The best non toxic yoga mat I’ve found is an organic yoga rug. It’s organic, it’s handmade, and it’s super easy to take care of.
The price for mats like these range between $50 and $100. That’s a pretty good price point given the ultra high quality.
But what about the utility?
Some yogis love the fact that it actually takes a bit more strength to practice on these mats. You’ll find yourself engaging your core a bit more in certain poses, just to be able to hold the pose.
They can be a tiny bit slippery if they are dry, so keep a spray bottle handy.
For the most part, these mats are fantastic - as long as you’re not practicing on cement or hardwood floors.
Mats Made Of Rubber
Mats like Manduka, Liforme, and Jade are all made from natural tree rubber.
Some people swear by these mats, while others can’t stand them.
The main complaint people have is the smell of rubber yoga mats. The material is natural rubber from rubber trees, but oftentimes these mats smell pretty bad.
There’s a little bit of a catch to these mats. The thicker the rubber, the stronger and longer the smell is going to linger.
If you get a big 10-pound extra long and extra thick 6mm Manduka pro mat then you’ll have to deal with the smell for a long time.
However, if you chose to pick up a smaller travel mat then it may not be so bad.
The price for these mats are the highest you’ll find, but they are made from mostly natural materials, and have an amazing feel while practicing.
What About Cork mats?
Cork mats are interesting…
These yoga mats can’t be made from 100% cork because they would just turn into a big crumbly mess.
Most often, you’ll find the top layer of these mats to be made of cork and the bottom layer made of rubber, PER, or even TPE.
(I know that’s a lot of acronyms, but just stay with me)
Cork mats are really good overall. The challenge comes in finding one that has a bottom layer that works for you.
Remember, you’ll want to avoid anything with PVC, and probably PER, because those are pretty heavily manufactured.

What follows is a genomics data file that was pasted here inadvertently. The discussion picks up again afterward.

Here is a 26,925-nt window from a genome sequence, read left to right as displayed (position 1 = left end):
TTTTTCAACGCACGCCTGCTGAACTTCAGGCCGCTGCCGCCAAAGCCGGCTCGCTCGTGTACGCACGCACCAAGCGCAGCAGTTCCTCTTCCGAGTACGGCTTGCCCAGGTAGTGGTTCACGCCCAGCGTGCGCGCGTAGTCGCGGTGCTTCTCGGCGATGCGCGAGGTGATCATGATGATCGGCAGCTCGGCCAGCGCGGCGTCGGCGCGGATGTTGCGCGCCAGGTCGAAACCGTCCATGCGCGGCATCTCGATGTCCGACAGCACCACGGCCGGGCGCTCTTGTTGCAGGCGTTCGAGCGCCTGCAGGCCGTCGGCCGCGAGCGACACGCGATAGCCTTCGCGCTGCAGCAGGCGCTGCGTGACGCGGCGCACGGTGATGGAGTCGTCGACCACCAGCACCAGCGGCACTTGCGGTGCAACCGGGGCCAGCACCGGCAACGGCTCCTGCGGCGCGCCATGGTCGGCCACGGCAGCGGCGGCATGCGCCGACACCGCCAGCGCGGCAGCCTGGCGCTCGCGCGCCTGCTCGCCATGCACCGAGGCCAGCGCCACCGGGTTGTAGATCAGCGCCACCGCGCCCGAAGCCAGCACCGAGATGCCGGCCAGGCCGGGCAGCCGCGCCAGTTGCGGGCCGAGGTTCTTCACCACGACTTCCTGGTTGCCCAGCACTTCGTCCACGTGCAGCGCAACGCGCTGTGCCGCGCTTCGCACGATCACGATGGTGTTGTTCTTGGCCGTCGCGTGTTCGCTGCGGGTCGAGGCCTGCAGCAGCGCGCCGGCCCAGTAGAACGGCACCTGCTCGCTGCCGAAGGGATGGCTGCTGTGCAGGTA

A rubber bottom is good, but again, you may have to contend with smell.
So how does it stack up overall? Well, besides being expensive these mats score well in the other two categories of eco-friendly and utility. If you can afford the price tag of somewhere around $120 then it’s a good buy.
A Quick Note About TPE
Sorry to keep throwing these 3-letter combos at you, but this is the last one, I promise.
You’ll eventually come across mat’s that are labeled as, “eco-friendly TPE” materials.
TPE stands for thermoplastic elastomers…
They are a mix of plastic and rubber. Surprisingly they are decently ecologically friendly because they are often made from other biodegradable and/or recyclable plastics.
TPEs are biodegradable which is also good. However, as you can imagine, they are mass produced in factories that don’t always have the lowest ecological footprint.
It seems there’s always a trade-off...
These mats are a good alternative to rubber mats if you don’t like the smell of those mats. TPE mats are very affordable and have a very good feel/grip to them when practicing yoga.
So What’s The Best Yoga Mat?
It seems there’s no perfect answer…
Some sacrifices will have to be made because you can’t have a yoga mat that scores a 10 out of 10 in the three areas of affordability, non-toxicity, and utility.
Here is a short recap of everything…
Try to stay away from mats that have PVC, PER, NBR, or EVA in the name. They are just too high on the toxicity level and/or too poorly made to have much utility. They rank super high on the affordability level, but again it’s just not worth it.
Jute, hemp, and cork mats are a good idea in principle, but it will depend on the other materials they are made from. Rubber is typically the best option. Cork mats have a nice feel to them, but tend to be expensive. Jute and hemp mats are a good price, but have a slightly rougher and more textured feel to them.
Rubber mats will provide a fantastic feel and overall solid experience while practicing yoga. They are typically the mat of choice for most veteran yoga asana practitioners. If you can afford the hefty price tag, want a mat that’s low in toxicity, and don’t mind the smell then this should be your go-to pick.
A Liforme yoga mat is the closest thing I’ve found that has a good balance of all three elements, but again, it’s always the user's preference.
Thank you for reading! Feel free to comment below and tell me your favorite mat and why!